If you’re looking for an action-packed title with Back in the Groove, you’ve come to the wrong place, but if you have an open mind for having a chill and laid-back isometric experience that’s played solo or with up to four friends online or locally. Much like the original, you travel through a consecutive series of levels that are randomly generated islands in the sky. You will be able to explore with 9 different characters and collect items in a way that’s much like a rogue-like title, gaining new abilities that either hinder, harm, or humor with every present you unwrap.

Much like any good rogue-like and the original game, Toejam & Earl: Back in the Groove has a deep amount of replayability. One of the strongest aspects of this replayability comes with just how much sheer content it has. Nearly 40 hours in, and I was still overwhelmed by the amount of new enemies and powerups I encountered, namely the sight-gag beings, internet trolls, overeager fans, and even Gandhi. With each finished playthrough you are provided with a power hat which grants special abilities that range from an increase in your base stats or even the special ability to walk on water during a playthrough. This allows you to experiment with a variety of different builds and encourages multiple playthoughs.

The graphics and presentation hit all the right notes and retains the look and feel of the original, while looking great in HD with bright colors and funny animations. The characters and enemies have a unique art style to them that really give Back in the Groove a positive energy that sticks out. While some animations can feel wonky and the controls can sometimes not respond the way you’ve envisioned, I never became frustrated due to the lighthearted tone it took.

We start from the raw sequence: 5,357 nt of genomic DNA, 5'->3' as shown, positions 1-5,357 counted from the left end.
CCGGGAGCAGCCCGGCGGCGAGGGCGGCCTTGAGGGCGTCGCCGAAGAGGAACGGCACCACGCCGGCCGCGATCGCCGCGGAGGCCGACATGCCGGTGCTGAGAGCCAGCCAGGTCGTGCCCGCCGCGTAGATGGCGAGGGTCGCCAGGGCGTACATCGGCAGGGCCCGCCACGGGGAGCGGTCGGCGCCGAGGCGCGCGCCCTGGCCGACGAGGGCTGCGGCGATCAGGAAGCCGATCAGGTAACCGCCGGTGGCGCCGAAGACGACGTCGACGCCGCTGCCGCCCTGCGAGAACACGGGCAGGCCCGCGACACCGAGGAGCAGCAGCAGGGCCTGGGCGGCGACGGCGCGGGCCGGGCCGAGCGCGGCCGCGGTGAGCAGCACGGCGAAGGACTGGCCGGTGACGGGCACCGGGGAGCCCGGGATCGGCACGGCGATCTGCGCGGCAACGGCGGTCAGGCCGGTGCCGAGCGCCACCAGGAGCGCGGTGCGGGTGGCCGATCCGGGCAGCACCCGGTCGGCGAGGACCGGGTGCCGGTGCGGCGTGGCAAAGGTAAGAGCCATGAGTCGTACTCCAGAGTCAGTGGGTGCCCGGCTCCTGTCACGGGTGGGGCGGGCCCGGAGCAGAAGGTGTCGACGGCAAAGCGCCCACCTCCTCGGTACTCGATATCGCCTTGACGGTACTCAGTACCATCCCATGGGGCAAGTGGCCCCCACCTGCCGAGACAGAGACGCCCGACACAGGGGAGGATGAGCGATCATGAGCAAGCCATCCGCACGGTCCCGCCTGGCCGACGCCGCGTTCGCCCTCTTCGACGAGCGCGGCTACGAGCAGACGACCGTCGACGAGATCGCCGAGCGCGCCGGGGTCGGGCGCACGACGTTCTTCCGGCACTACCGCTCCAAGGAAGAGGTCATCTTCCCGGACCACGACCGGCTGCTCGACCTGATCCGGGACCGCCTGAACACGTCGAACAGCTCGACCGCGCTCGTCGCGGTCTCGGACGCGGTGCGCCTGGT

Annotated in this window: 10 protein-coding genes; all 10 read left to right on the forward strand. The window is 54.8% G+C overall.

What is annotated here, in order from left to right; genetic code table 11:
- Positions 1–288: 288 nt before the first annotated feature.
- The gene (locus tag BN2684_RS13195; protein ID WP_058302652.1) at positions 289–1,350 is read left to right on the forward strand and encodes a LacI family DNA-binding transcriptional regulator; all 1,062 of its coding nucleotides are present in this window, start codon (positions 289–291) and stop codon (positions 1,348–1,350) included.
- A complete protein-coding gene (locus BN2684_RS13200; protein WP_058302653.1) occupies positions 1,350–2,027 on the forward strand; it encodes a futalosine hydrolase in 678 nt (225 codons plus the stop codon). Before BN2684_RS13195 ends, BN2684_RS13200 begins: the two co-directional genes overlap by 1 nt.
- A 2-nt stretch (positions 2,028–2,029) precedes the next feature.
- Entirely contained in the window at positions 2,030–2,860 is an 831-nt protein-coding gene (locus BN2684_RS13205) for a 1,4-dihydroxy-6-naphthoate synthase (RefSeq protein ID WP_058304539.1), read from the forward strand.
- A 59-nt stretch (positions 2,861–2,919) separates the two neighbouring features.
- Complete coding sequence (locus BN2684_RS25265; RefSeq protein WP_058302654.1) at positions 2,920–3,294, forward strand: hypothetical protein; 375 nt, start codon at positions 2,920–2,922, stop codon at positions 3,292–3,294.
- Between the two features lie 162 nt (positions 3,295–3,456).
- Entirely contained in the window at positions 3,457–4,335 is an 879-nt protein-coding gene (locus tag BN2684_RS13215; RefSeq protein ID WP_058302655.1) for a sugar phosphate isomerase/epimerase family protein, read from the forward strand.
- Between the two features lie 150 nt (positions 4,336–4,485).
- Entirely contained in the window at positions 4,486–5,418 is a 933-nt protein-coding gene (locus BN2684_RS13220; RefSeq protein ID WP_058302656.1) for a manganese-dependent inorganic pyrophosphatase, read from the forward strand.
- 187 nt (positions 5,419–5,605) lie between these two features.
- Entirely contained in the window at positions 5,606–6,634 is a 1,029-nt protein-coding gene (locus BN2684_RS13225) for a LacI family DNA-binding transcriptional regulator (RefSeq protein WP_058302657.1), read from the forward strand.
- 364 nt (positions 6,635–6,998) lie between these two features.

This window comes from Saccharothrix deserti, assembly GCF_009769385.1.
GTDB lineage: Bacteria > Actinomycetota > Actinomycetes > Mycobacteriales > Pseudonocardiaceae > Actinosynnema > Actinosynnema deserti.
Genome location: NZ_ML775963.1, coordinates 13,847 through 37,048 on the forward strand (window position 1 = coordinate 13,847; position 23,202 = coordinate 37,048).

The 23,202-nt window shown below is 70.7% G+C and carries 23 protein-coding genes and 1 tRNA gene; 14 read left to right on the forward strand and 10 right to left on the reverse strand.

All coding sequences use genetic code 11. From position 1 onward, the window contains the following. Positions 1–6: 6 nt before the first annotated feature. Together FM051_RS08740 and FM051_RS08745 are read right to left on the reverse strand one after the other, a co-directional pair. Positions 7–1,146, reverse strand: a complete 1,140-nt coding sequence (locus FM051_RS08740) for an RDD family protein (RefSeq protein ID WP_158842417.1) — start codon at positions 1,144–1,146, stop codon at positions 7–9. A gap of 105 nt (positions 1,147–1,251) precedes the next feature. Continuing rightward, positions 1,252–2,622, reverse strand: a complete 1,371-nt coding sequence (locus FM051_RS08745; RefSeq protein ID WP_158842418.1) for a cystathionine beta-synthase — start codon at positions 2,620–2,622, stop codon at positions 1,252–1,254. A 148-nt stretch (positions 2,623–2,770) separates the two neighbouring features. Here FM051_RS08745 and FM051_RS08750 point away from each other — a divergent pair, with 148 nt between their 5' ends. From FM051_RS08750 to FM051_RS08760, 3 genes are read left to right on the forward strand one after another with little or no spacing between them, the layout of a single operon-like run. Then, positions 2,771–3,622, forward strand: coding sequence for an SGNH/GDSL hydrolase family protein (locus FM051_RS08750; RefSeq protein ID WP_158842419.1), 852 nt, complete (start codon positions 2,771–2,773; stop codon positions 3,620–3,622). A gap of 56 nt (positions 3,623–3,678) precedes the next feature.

Another facet of Back in the Groove that makes it a rewarding experience to play is the soundtrack. This music is truly groovy and without the limitations of the Sega Genesis sound chip, each beat and rhythm will get stuck in your head for days on end. Composer Cody Wright has managed to create an original soundtrack that rivals any lo-fi hip-hop beats that are created by someone who is a master with sampling and creating music.

Overall, you can tell Toejam & Earl: Back in the Groove is a passion project primarily and it really showed from every single aspect of the title as it is emblematic of industry veterans tuning an experience to the exact minutia desired. While playing, it was a great feeling to have a game that is chill and relaxing and one I can methodically play at my own pace endlessly on the Nintendo Switch. Hopefully with support, Back in the Groove will pave the way for more games from HumaNature Studios, as Greg and the team have shown how strong their talents as developers are.